Hiroshi Teshigahara's Woman in the Dunes is, without a doubt, the best film I have watched all year. Originally based off Kōbō Abe’s novel of the same name, Woman in the Dunes tells the story of a man and a woman. The plot is simple. An entomologist, played to perfection by Eiji Okada, is locating insects on the sea of a poor village. He misses the last bus back to his city. He ends up spending the night with a local woman, played by Kyoko Kishida, at the recommendation of the villagers. Kishida was the weakest link of the film for me. She was nowhere near being bad, but her performance could not come close to Okada’s. When the man…
"No, no, dig up, stupid." -- Chief Clancy Wiggum
This is one for anybody who thought they could indulge in leasiuley pursuits without working some humiliating job in retail
"do you shovel to survive, or survive to shovel?"
I don't like sand. it's coarse and rough and irritating, and it gets everywhere.
Simply haunting. A film I expected to be as dry as it's setting turned out to be anything but.
Think a Japanese Wake In Fright crossed with Persona. One of the most engrossing and disturbing pieces of cinema I've seen in a while.
"I don't like sand. It's coarse and rough and irritating and it gets everywhere." - Teshigahara
K I N O
What a horribly amazing film. The viewer feels the full force of the protagonist's plight, especially his powerlessness. The plot is almost like a humorous folk tale taken to its darkest depths. The setting is infinitely interesting and brings up all sorts of questions, which luckily do get answered late in the film. Sand is one of the best antagonists for human beings; sure you have water but that also brings life. Sand just brings thirst and dryness, inhospitable but for the more stubborn of beings. Then you also have a metaphor with the insects; the protagonist collects them in transparent jars and pins specimens to a board. He himself is put into a hole without a way out. The…
This five second video resumes this movie perfectly (no spoilers):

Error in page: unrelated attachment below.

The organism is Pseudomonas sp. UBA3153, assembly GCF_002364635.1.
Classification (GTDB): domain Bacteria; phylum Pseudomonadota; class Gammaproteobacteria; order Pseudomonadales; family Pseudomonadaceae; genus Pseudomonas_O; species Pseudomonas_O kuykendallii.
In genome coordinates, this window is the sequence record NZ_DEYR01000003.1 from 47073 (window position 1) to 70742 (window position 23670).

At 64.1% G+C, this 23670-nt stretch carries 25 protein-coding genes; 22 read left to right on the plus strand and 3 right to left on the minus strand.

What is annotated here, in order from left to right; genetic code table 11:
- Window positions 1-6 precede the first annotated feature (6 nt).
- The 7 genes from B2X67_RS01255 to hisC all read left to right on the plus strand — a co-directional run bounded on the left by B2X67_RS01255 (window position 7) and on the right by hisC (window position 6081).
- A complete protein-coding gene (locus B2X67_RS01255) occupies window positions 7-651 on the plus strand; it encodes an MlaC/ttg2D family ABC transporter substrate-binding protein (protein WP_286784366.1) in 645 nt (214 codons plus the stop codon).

This review may contain spoilers. I can handle the truth.
It's easy to throw around superlatives like "riveting" when referring to films that provoke a significant response from a viewer, but it's not at all excessive to refer to Woman in the Dunes as such. Although the bulk of the film takes place in a hole, Teshigahara manages to find an incredible amount of visually stunning images in the supremely limited environment, these images supported by a great, unsettling score that plays up the film's science-fiction elements.
Woman in the Dunes is, first and foremost, a simple and powerful indictment of systemic inequality, the premise involving a woman trapped in a hole, endlessly shoveling sand for the sake of the larger system a perfect encapsulation of what it's like to…
This review may contain spoilers. I can handle the truth.
Woman in the Dunes exposes the fluidity of what is solid, a motif established in the opening shots which cut from a singular, crystalline grain of sand out to a sea of them. Everything "solid" is precarious from the start; the rope ladder teases this, but it is the rotting house full of seeping sand that drives this point home. All this proves to be just allegory for the inevitable rot of social formations: the rural village can't sustain itself as young people leave for the city; the woman's original family (or so she implies) falls victim to natural disaster, leaving her with a series of abducted and unwilling husbands for family; and chillingly, despite his conviction in the protective…
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All the films from all the editions, including those subsequently removed, presently totalling 1177. An easy way of seeing how…